There were two facts unknown to the officer that the reporter considers key: 1)That the threat was only fifteen tender years of age (big deal- how relevant is that at 260 pounds?) and 2) that he was autistic.

Autism, of course, is one of the good and fuzzy/happy mental illnesses. Everyone has seen Rainman, right? And Dustin Hoffman was harmless, right?

Both my kids are autistic, and through them we know many other autistic children. Some of them are dangerous and can't be mainstreamed with other children. The same illness that at certain levels makes it so they do not understand languages or uniforms and won't follow instructions also means that they don't understand that kitties are not for strangling or that it's not okay to bite or that eyes aren't just pretty marbles you can try to pull out and play with.

How relevant is that label, anyway? The officer made the good call- altered mental state. He did the right thing, not only by the book but about as safely as it can be done.... and some pathetic collection of whiny rat-bastards with an agenda ( a news agenda, a family agenda, something) can't see it.

Call us when you want something done about a 260 pound mentally ill person with a club. If you know a better way, don't call us. Do it yourself. And if it's your 260 pound mentally ill person with a club and you want him treated special, maybe you should do something to keep him from wandering the streets at 3 am.


Possibly the most fucked-up thing that I know (beyond that people who died of starvation smell like fresh-baked bread) is that "Ventura Highway" by America is the best song to be listening to when you are told that someone died.

Monday, December 18, 2006


Kris called over the weekend to confirm me for Martial University 2007 in Seattle. I'll be teaching three classes.

MU is "dealer's choice" in that the instructor can teach anything he feels like and each hour the students will have at least five instructors to choose from. It's a great place to get a taste of many things. There will be a change this year in that what the instructors teach will be on the schedule in general terms at the start of the day.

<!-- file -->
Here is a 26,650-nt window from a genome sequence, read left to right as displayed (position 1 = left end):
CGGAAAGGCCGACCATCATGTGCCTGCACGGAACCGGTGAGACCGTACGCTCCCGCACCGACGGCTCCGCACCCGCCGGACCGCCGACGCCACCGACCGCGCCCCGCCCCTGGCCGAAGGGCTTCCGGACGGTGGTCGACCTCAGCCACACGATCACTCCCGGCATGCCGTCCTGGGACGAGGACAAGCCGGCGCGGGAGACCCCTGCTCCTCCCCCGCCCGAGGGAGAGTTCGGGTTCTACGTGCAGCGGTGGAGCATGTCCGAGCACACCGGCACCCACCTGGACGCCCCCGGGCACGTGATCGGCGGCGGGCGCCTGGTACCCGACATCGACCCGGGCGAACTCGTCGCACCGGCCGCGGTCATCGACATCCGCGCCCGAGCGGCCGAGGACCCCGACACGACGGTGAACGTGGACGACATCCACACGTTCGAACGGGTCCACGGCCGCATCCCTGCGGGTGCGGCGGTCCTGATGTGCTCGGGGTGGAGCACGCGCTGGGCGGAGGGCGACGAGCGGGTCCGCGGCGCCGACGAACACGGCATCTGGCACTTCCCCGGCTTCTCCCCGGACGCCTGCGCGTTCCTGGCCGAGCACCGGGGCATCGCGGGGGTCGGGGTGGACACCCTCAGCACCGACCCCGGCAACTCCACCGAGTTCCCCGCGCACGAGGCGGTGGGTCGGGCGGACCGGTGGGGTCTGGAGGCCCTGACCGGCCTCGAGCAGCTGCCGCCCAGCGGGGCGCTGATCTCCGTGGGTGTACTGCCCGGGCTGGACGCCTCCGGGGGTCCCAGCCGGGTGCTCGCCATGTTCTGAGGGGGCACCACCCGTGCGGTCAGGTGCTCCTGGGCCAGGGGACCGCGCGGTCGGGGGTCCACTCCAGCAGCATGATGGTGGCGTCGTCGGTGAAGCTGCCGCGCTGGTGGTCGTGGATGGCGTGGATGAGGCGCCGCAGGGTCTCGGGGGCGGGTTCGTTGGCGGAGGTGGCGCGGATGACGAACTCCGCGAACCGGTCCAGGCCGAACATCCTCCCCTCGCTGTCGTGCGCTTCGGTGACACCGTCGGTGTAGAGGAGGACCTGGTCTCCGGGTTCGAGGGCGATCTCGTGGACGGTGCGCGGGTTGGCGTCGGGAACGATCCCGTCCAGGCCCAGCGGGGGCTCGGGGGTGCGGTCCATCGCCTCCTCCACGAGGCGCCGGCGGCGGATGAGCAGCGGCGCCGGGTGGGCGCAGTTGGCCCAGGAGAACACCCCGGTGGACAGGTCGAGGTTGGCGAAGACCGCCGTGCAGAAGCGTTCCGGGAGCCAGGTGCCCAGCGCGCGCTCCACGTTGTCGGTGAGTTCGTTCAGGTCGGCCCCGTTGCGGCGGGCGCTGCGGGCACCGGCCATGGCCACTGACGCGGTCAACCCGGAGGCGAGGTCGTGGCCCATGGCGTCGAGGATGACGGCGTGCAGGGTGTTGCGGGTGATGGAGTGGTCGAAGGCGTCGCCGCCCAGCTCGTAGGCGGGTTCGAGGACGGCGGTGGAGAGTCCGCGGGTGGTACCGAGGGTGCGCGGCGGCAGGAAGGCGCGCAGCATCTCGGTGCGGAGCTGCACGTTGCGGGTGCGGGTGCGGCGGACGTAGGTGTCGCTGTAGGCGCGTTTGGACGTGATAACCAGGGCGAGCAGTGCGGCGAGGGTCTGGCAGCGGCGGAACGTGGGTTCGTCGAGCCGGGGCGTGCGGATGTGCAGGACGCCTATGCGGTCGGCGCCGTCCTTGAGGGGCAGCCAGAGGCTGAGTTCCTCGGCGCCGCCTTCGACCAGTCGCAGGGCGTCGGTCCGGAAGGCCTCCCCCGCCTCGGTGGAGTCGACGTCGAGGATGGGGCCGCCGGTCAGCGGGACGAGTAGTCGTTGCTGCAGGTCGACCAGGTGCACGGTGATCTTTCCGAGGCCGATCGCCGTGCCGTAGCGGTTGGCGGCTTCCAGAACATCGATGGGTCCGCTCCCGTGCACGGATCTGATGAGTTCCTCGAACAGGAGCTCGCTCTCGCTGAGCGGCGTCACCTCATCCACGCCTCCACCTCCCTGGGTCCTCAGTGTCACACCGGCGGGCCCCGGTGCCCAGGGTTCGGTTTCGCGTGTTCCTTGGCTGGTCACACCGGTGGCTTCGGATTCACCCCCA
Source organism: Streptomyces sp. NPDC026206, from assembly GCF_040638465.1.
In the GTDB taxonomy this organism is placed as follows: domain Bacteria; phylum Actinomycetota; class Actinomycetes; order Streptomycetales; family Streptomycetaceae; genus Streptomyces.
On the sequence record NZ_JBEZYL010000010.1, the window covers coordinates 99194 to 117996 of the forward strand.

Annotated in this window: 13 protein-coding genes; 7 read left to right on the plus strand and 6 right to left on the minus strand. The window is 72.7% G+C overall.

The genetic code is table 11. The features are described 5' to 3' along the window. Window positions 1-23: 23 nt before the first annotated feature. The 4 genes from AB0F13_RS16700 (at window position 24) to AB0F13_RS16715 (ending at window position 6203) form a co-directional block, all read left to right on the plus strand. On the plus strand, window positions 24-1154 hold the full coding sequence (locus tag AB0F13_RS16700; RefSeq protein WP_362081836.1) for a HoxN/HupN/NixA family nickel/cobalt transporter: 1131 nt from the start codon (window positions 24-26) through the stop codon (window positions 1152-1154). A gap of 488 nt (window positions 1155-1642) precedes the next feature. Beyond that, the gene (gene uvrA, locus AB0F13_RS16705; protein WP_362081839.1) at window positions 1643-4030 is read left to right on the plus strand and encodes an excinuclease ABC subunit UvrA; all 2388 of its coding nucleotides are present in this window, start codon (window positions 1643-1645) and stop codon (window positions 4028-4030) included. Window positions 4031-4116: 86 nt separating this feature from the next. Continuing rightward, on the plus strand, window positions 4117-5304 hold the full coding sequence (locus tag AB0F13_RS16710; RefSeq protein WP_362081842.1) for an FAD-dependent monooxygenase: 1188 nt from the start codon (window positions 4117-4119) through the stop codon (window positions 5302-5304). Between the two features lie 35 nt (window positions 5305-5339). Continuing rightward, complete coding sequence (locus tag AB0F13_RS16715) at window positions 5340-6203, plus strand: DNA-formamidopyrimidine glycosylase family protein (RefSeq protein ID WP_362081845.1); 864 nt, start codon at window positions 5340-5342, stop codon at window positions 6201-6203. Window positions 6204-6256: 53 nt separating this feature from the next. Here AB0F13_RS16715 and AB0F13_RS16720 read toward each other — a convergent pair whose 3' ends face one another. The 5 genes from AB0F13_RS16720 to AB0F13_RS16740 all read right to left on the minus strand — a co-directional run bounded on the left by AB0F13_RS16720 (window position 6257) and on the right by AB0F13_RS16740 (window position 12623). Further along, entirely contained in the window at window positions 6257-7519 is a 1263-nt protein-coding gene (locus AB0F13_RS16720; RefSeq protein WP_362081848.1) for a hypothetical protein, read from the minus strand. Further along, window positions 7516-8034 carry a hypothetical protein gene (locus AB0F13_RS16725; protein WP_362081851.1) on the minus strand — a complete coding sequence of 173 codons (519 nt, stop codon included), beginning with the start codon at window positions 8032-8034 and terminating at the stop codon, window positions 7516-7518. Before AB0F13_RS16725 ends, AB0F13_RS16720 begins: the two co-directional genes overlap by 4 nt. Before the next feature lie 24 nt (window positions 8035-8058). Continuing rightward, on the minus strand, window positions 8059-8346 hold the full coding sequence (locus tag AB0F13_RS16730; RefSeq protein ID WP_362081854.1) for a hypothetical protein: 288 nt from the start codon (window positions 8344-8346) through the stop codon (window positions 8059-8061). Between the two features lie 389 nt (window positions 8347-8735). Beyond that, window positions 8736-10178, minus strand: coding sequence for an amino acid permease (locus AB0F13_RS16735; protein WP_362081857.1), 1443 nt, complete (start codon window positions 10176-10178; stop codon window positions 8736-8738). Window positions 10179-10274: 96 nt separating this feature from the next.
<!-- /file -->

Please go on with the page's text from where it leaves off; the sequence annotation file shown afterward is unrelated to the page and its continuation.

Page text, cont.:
I'm toying with holding a workshop on complexity. To see if I can take a familiar technique such as an outside leg sweep (o soto gari) and bring it through various levels of magnification. At the human sized level it is unbalancing, execution and follow through with fairly large muscle movement. Enlarge it and you have lines of weak and strong balance, subtleties of leverage, slight movements that pin entire body weight, two-way action; Expand it and you can throw in how the action of the leg can be a crippling strike, how the inside hand can damage or manipulate the spine, how the spine is manipulated most efficiently, all the nerves that can add to the motion, how the outside hand uses leverage points or nerves; Expand it more and it becomes about energy given, found and exploited: how the motion (gross or subtle) of uke or his stance and spine alignment dictate subtle differences in the most efficient line of technique or even the choice of technique. Breathing. Mindset.

Then take the technique and reverse the magnification process- what is the energy dynamic? How did this attack start? What are the dynamics that lead to an attack and how does each different kind affect the mindset and hormonal stress level of each person involved? How does that stress level then affect performance?

If you look at it closely enough, any single technique (much less an entire violent encounter) is unbelievably complex. It involves physics, physiology, group dynamics, evolutionary biology, evolutionary psychology, criminology, criminal law, endocrinology, athletics, strategy, and even moral philosopy. Within each technique there is power generation, timing and targeting; there is a 'why' to the strike (moral justification: "why am I hitting this person?" and strategic "Why strike instead of close? Why this strike?") and on and on, each aspect affecting each movement and instant of time... And survival requires a simple and fast answer to this complex problem.